If they had told me that my DNA would be sequenced on a daily basis but that that would not stop me from doing hardcore sport.
If they had told me that a blonde salesgirl, with the make-up of a bimbo, would patiently redraw my eyebrows for me, with unusual humanity and elegance.
If they had told me that after seeing a documentary on BBC2 I would take malicious pleasure in depriving the enemy cells of glucose.
If they had told me that my loved ones would all descend on me as one, that they would determinedly raise their affection like a rampart between me and my despair. That their messages would keep on coming and that my budget for eating out would go through the roof.
If they had told me that one Sunday morning, no different from any other, I would have to turn back before I got to my local bar because my legs wouldn’t carry me any further. And that despite my ‘fighting spirit’, I would be incapable of taking the plane to Vienna; but that it would be a small victory to hear, not just once but twice, that the Far Right were not going to get in in Austria.
If they had told me that my mother would put her life on hold for months on end. And that my greatest comfort would come from once more snuggling up in her arms.
If they had told me that I would feel relief at buying a Brazilian wig in town, and that I would then run around in Walmart to check that it didn’t fall off. And that an hour later I would be attending my son’s parents’ evening as if nothing was amiss.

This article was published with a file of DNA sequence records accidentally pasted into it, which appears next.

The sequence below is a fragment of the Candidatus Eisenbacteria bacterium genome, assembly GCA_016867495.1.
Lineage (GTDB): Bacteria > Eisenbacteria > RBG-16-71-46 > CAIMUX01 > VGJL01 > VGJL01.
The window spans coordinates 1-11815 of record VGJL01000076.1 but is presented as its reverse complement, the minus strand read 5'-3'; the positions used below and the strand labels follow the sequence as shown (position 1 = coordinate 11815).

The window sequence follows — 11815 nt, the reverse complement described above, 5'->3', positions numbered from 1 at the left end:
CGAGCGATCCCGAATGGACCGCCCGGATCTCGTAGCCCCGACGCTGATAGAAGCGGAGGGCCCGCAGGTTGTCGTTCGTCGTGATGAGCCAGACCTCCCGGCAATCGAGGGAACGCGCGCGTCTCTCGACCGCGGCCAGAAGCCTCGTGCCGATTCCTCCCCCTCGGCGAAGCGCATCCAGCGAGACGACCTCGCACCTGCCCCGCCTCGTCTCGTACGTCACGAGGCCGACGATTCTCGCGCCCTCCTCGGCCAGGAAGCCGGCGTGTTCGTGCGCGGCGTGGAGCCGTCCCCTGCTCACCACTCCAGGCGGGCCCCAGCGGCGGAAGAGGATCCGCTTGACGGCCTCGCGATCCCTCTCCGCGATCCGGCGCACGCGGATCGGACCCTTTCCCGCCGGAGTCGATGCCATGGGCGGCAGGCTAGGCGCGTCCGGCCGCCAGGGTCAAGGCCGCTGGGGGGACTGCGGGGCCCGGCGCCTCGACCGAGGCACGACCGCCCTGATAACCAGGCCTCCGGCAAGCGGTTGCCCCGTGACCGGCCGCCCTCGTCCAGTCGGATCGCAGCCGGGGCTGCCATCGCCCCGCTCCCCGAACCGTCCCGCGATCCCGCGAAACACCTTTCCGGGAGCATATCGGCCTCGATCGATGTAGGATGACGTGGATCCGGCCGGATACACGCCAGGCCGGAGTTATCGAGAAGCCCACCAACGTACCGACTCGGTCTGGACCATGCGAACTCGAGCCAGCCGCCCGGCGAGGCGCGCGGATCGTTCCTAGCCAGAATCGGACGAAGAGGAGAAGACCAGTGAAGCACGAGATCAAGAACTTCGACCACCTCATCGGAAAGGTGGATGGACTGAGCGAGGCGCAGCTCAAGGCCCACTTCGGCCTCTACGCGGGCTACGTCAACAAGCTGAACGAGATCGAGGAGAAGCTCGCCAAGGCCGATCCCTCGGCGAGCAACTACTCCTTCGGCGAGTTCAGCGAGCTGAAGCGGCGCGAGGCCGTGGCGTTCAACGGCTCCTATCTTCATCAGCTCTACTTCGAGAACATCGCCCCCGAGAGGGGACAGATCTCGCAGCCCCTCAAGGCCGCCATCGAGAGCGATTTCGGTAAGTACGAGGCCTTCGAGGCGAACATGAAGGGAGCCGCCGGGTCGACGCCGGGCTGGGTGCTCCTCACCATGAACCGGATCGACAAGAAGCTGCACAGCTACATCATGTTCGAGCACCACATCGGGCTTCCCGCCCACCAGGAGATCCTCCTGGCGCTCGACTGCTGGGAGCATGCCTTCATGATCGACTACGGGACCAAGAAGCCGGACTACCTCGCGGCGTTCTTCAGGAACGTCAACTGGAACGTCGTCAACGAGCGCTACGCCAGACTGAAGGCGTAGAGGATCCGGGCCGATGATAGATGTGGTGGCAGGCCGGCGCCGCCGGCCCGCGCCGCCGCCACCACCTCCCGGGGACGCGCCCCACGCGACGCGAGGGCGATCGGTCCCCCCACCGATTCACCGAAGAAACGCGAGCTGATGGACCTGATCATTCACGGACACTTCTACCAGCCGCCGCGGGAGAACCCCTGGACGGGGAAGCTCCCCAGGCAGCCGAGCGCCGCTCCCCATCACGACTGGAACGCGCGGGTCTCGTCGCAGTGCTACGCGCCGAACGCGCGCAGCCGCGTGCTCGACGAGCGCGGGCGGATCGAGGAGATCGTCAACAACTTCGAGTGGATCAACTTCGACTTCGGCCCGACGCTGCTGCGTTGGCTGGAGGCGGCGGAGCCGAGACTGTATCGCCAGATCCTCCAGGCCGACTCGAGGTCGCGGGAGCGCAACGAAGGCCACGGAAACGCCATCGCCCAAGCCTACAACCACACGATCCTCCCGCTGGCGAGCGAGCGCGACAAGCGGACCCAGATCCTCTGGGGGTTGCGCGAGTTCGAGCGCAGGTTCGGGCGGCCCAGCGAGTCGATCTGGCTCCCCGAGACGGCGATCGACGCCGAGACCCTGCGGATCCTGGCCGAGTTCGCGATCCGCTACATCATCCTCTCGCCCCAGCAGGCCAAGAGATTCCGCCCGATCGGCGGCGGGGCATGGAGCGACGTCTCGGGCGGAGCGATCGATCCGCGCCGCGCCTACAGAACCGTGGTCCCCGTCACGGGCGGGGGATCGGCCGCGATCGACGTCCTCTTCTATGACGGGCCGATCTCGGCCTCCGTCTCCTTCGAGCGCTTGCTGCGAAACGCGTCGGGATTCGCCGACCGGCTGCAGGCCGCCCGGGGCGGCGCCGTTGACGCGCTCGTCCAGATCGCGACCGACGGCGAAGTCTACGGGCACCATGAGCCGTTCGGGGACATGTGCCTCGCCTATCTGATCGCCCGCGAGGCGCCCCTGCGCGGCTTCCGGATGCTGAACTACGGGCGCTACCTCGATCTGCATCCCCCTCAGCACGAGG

If they had told me that one evening I would be sitting, with the father of my children, in a restaurant and we would be saying to each other, “Should we keep it? Or should we let it go?” But it would not be a baby we were talking about, but my right breast.
If they had told me that my oncologist would reproach me for wanting to live ‘normally’, and that my surgeon would read the wrong notes and tell me that the cancer was still there. But also that I would keep my ability to marvel at all that medical equipment and that I would always be grateful to the two specialists in white coats for managing to slip a metal wire into my chest without taking the smile off my face.
If they had told me that I would not be able to stand having my children around any more, that I would have liked to send them all far away, or even leave home myself, until that phone call from my daughter in the south of France, one 14th of July at 10:36 pm, telling me that she was hiding in a hotel kitchen and that some people had been mown down by a truck.
If they had told me that twenty-three years after almost kissing me on the bus, my husband would lock himself in the bathroom with me, with the children not far away, and that he would shave my head for me.
And if I could have imagined that we would even be able to laugh about it.
Translated by Wendy Cross